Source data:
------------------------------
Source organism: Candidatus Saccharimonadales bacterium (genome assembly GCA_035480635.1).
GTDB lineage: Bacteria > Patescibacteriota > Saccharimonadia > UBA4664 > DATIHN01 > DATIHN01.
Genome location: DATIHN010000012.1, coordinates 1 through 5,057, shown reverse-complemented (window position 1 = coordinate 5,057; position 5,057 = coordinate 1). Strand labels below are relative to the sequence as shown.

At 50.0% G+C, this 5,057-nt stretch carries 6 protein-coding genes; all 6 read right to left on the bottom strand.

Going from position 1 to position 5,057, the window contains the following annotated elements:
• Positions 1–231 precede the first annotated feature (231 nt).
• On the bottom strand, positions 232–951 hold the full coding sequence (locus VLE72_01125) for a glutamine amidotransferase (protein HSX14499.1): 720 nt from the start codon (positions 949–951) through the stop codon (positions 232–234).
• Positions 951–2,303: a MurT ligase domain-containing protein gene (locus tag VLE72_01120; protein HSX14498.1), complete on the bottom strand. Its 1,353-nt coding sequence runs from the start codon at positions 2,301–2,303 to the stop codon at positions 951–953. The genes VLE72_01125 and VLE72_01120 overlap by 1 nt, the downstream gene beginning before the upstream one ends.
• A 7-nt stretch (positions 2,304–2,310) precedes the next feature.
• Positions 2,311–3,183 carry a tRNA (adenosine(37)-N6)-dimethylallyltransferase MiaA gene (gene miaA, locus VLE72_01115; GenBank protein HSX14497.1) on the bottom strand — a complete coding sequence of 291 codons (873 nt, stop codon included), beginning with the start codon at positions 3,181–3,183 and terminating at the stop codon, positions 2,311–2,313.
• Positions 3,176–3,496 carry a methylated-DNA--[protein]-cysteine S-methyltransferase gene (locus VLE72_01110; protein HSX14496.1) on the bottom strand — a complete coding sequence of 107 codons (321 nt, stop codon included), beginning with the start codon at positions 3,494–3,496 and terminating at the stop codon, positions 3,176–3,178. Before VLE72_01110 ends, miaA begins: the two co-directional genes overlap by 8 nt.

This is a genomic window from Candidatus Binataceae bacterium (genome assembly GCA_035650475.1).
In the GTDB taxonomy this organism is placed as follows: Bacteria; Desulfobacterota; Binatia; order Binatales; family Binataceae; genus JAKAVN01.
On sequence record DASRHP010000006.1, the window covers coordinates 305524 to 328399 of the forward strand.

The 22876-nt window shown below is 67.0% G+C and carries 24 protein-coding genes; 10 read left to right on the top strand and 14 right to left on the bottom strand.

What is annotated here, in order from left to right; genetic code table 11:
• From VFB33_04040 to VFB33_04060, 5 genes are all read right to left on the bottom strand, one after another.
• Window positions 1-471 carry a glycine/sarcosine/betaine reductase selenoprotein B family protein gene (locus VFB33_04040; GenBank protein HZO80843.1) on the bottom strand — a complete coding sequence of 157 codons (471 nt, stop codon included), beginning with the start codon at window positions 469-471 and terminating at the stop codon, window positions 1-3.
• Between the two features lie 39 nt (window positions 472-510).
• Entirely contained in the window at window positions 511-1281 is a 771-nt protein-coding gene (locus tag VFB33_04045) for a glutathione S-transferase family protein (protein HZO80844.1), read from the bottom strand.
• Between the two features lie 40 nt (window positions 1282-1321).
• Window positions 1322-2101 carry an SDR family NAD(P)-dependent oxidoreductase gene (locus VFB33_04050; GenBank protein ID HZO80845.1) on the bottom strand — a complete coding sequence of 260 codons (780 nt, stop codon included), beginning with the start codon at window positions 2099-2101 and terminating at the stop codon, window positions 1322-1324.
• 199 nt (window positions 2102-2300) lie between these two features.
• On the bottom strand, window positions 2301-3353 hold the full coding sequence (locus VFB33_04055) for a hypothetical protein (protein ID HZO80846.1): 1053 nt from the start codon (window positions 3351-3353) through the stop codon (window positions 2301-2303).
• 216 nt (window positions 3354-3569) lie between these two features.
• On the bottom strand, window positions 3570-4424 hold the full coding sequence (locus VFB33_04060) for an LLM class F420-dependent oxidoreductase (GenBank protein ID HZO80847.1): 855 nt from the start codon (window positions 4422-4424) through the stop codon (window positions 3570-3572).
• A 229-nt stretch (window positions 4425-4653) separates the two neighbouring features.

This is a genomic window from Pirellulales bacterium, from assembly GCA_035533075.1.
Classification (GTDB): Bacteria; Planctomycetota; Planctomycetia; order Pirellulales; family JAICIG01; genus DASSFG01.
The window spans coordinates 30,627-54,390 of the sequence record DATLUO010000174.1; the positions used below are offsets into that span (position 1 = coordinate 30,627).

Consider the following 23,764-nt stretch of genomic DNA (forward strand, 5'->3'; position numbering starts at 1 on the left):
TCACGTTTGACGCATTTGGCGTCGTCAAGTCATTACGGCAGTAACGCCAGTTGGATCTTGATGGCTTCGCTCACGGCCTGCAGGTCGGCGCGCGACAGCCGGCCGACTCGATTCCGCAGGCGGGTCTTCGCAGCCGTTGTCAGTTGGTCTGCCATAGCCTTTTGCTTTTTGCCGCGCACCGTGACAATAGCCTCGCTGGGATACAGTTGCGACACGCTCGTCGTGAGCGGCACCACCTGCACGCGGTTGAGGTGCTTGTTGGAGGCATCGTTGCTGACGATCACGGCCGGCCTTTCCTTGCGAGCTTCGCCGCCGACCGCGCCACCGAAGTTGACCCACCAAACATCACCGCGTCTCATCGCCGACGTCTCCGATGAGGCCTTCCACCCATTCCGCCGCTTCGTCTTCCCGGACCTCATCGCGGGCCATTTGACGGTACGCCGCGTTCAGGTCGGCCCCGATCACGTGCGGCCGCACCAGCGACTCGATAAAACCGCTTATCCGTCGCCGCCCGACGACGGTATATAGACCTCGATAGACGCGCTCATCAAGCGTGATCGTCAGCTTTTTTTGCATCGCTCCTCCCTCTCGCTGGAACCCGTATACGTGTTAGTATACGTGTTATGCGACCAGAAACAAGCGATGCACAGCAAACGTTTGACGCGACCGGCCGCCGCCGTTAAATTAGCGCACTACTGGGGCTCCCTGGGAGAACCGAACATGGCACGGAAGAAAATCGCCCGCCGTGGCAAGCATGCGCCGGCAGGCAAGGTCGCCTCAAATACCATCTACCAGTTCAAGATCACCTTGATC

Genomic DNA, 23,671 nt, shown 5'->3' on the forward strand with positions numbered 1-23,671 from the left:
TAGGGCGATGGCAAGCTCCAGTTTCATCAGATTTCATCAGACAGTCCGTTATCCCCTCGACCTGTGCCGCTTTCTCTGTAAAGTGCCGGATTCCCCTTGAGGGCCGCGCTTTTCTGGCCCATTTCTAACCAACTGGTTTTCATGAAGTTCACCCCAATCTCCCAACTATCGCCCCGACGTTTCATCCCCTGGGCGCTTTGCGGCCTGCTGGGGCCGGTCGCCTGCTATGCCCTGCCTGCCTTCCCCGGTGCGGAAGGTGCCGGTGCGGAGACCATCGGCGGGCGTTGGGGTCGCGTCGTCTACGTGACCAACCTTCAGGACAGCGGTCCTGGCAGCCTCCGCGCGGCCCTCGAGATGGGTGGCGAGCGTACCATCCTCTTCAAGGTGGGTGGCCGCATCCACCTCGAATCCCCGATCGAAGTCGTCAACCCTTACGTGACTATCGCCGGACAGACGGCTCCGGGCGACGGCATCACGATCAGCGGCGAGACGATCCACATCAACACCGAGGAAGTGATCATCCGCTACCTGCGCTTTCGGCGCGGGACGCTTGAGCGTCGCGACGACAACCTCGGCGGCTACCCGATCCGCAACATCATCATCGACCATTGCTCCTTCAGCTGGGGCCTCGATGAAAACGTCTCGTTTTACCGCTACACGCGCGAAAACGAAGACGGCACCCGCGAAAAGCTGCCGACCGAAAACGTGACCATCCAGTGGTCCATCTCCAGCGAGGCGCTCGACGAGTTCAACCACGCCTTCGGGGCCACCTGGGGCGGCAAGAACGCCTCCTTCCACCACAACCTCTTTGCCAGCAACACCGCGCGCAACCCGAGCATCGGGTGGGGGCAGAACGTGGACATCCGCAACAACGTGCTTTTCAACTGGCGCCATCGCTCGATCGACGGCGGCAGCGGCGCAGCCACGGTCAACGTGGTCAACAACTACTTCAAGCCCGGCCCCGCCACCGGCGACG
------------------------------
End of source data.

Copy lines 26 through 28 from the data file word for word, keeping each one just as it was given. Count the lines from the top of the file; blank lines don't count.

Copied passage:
• On the bottom strand, window positions 3570-4424 hold the full coding sequence (locus VFB33_04060) for an LLM class F420-dependent oxidoreductase (GenBank protein ID HZO80847.1): 855 nt from the start codon (window positions 4422-4424) through the stop codon (window positions 3570-3572).
• A 229-nt stretch (window positions 4425-4653) separates the two neighbouring features.

This is a genomic window from Pirellulales bacterium, from assembly GCA_035533075.1.